What Would Jesus Do?
This is a question that many Christians ask themselves, especially in times of great uncertainty and stress. In this time of pandemic, unprecedented in our lifetime, how is Christ calling us to respond?
It is a question that both challenges us and should humble us. We are God’s children. We are called to be Christ in our world, but we are not God unto ourselves. We are fallible human beings – confession and forgiveness are required in abundance. We can all use more grace.
Perhaps the most powerful (and simplest) answer to that question is “love.” When quizzed about the greatest commandment, Jesus declared: “Love the Lord your God with all your heart, with all your soul, and with all your mind,” and “Love your neighbor as yourself.” “All the law and the prophets” Jesus continued, “depend on these two commandments.”
Love is the lens through which we are to view the entirety of scripture. All that we do must have that love – love of God and neighbor – as its foundation. And yet we struggle with this command, don’t we? Not just because God intends for us to love all our neighbors, even the ones we may find unlovable, but, frankly, it can be difficult to know how to best love someone.
How do we best love our neighbor during a pandemic? How do we balance all the competing needs? How do communities of faith balance both the spiritual and physical health (which are deeply connected in scripture) of our congregations and our community more broadly? These are not easy questions, but ones that leaders inside and outside the church have been struggling with for months.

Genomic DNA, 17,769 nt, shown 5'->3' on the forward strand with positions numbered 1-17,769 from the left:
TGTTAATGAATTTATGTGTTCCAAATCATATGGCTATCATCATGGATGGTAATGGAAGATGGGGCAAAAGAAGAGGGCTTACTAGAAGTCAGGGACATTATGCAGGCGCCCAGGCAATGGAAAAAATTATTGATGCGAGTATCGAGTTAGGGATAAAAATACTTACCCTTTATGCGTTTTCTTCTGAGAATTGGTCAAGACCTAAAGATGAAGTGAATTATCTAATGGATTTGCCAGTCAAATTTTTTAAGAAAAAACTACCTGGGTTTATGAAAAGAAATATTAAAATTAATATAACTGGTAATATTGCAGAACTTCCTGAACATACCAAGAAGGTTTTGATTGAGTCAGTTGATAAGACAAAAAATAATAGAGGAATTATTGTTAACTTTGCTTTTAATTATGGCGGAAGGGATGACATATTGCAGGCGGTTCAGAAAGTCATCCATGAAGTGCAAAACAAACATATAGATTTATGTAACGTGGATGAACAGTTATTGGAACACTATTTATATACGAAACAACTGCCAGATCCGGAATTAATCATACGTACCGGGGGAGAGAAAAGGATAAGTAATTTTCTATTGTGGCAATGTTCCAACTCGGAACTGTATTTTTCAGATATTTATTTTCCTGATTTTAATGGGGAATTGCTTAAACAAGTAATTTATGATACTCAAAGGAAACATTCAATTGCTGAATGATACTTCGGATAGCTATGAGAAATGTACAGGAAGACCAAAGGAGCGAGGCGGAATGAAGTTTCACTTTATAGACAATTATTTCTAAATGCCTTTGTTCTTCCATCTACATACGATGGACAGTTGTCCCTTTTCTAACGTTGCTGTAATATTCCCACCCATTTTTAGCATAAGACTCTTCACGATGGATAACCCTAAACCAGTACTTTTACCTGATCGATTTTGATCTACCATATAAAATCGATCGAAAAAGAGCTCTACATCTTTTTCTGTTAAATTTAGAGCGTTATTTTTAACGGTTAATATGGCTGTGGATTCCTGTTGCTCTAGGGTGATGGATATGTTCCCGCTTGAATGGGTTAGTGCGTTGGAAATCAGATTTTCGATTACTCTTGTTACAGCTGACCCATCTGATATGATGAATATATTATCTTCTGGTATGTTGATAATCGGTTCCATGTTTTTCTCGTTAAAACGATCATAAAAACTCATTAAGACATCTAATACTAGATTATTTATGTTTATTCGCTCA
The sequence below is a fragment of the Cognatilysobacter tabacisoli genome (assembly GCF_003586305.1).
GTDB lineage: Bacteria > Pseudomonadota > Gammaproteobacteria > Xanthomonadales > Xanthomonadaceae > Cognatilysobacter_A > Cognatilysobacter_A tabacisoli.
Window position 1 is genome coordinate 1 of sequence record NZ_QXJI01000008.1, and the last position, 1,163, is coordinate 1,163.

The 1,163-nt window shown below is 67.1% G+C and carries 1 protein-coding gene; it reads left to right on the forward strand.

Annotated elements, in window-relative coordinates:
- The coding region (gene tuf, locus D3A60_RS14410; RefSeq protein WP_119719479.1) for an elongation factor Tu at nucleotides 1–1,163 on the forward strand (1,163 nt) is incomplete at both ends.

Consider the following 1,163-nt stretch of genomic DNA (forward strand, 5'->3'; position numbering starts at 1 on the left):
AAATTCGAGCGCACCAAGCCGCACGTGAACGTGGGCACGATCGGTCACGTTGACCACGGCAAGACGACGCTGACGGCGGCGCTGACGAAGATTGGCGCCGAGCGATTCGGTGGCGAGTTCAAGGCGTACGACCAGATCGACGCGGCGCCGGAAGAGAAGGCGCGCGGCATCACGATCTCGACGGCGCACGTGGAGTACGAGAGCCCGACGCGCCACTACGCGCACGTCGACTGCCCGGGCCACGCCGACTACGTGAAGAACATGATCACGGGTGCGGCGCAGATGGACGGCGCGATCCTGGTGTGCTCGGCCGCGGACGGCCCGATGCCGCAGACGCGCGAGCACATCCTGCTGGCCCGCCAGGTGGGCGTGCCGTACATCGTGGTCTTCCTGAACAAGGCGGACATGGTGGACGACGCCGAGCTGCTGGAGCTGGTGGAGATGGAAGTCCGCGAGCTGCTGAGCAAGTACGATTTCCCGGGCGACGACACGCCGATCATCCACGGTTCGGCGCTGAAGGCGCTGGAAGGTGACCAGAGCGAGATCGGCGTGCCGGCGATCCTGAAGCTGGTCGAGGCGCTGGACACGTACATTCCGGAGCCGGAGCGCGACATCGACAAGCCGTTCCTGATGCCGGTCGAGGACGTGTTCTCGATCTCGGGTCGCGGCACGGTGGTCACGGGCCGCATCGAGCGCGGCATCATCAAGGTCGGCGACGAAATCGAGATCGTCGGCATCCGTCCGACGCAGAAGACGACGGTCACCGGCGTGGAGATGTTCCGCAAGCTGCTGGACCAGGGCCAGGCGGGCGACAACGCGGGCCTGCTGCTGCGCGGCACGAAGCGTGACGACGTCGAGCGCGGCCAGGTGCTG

Thankfully, as often as I am disheartened by the news, my hope has been restored over and over again when I see God’s love burst into our world. I have seen that love in our health care workers, tirelessly serving their communities so bravely. I have seen that love in all those working to keep essential services going, including those who work in grocery stores, markets, and restaurants. I have seen that love in churches, schools, and other organizations as they have stretched themselves in new ways, learning how to preach, teach, and serve remotely, digitally. I have seen God’s love when organizations take all those necessary precautions to reopen safely, to protect workers and the general public.
We may not be blessed with Christ’s perfection, but we may still be signs of Jesus’ love and grace. May God grant us patience and creativity in this difficult time, because our world needs that love and grace now more than ever.
James Muske is pastor at Bethesda Lutheran Church of Malmo.